Protein interaction helps Yersinia cause disease
Researchers at Umeå University, Sweden, in collaboration with an international team, have discovered a new mechanism for interaction between two proteins that are vital for the Yersinia pseudotuberculosis bacteria's pathogenic ability.
A common disease-causing strategy of bacteria is to transfer toxic proteins to host cells, for example in humans. Yersinia pseudotuberculosis is a bacteria that can cause gastrointestinal infections. The bacteria transfers proteins called Yop (Yersinia outer protein) through a complex needle structure forming a pore in the host cell membrane. Yop proteins are made up of segments with different functions. The YopH protein has a segment which counteracts the immune system of the host cells. Another segment binds to chaperones, a group of proteins that help other proteins uphold a correct structure, which is important for transporting YopH through the needle structure to the host cell.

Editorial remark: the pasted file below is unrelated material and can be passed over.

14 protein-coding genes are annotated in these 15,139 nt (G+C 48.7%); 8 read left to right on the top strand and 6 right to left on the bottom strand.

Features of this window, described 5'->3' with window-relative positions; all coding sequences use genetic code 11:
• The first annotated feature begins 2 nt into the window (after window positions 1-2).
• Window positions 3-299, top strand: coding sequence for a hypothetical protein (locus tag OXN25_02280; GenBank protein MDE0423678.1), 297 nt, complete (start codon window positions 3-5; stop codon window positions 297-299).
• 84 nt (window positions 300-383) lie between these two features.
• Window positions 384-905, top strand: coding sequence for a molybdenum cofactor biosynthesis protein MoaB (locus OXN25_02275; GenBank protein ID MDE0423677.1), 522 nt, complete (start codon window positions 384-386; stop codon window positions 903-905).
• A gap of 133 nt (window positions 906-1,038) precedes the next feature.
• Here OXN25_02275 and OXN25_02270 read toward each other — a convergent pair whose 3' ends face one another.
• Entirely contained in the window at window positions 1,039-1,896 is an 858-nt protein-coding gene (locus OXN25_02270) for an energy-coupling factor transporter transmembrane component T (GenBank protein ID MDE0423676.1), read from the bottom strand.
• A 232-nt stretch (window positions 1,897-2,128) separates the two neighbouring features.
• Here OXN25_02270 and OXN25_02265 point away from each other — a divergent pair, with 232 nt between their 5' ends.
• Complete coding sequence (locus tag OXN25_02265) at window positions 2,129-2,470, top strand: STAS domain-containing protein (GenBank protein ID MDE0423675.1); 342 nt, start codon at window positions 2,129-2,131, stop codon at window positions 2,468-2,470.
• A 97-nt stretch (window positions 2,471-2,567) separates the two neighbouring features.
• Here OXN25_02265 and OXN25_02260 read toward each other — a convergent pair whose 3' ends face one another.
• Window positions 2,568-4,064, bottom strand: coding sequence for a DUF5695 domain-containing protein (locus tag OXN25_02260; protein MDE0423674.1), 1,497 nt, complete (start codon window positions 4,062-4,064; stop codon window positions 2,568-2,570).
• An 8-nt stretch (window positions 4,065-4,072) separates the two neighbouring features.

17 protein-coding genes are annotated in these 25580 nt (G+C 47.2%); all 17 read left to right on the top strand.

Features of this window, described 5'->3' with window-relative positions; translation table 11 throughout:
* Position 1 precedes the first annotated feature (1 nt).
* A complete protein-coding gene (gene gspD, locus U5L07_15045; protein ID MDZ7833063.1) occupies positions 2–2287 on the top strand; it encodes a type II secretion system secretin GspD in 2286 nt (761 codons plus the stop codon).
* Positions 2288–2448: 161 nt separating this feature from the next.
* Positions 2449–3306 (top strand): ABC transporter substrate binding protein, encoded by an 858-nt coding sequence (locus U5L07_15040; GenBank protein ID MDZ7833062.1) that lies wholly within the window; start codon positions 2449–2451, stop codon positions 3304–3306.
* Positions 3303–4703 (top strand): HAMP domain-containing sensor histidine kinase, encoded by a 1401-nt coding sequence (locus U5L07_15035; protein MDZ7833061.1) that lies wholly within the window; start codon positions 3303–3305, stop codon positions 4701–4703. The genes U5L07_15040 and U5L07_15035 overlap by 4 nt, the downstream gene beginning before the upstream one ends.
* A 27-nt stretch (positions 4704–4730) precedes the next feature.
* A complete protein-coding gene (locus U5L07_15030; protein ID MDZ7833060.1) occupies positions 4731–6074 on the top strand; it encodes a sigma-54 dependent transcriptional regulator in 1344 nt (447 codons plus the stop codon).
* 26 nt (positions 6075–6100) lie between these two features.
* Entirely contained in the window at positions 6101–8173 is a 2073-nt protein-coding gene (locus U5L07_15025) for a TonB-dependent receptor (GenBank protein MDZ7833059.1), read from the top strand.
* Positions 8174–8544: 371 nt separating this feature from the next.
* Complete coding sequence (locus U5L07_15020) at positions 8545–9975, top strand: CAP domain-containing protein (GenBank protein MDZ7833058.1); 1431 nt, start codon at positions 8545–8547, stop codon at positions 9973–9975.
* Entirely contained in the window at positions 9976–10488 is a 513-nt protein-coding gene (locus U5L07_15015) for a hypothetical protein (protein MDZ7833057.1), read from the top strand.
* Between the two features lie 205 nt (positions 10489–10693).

A team of researchers led by professor Magnus Wolf-Watz at the Department of Chemistry, Umeå University, has now discovered how the chaperone binding part of YopH recognizes and interacts with the protein SycH. SycH is a chaperone whose task is to enable YopH to be transported through the needle structure and into the host cell. The research team has discovered that the chaperone binding part of YopH must completely loose its three dimensional structure to be able to grasp around the SycH protein like a horse's shoe.
"This type of mechanism for protein-protein interaction can be called 'coupled folding and binding,' and has not been seen before. Through this discovery we have contributed to a basic understanding of protein-protein interactions," says Magnus Wolf-Watz. "This is important because many functions inside cells are carried out by protein-protein complexes."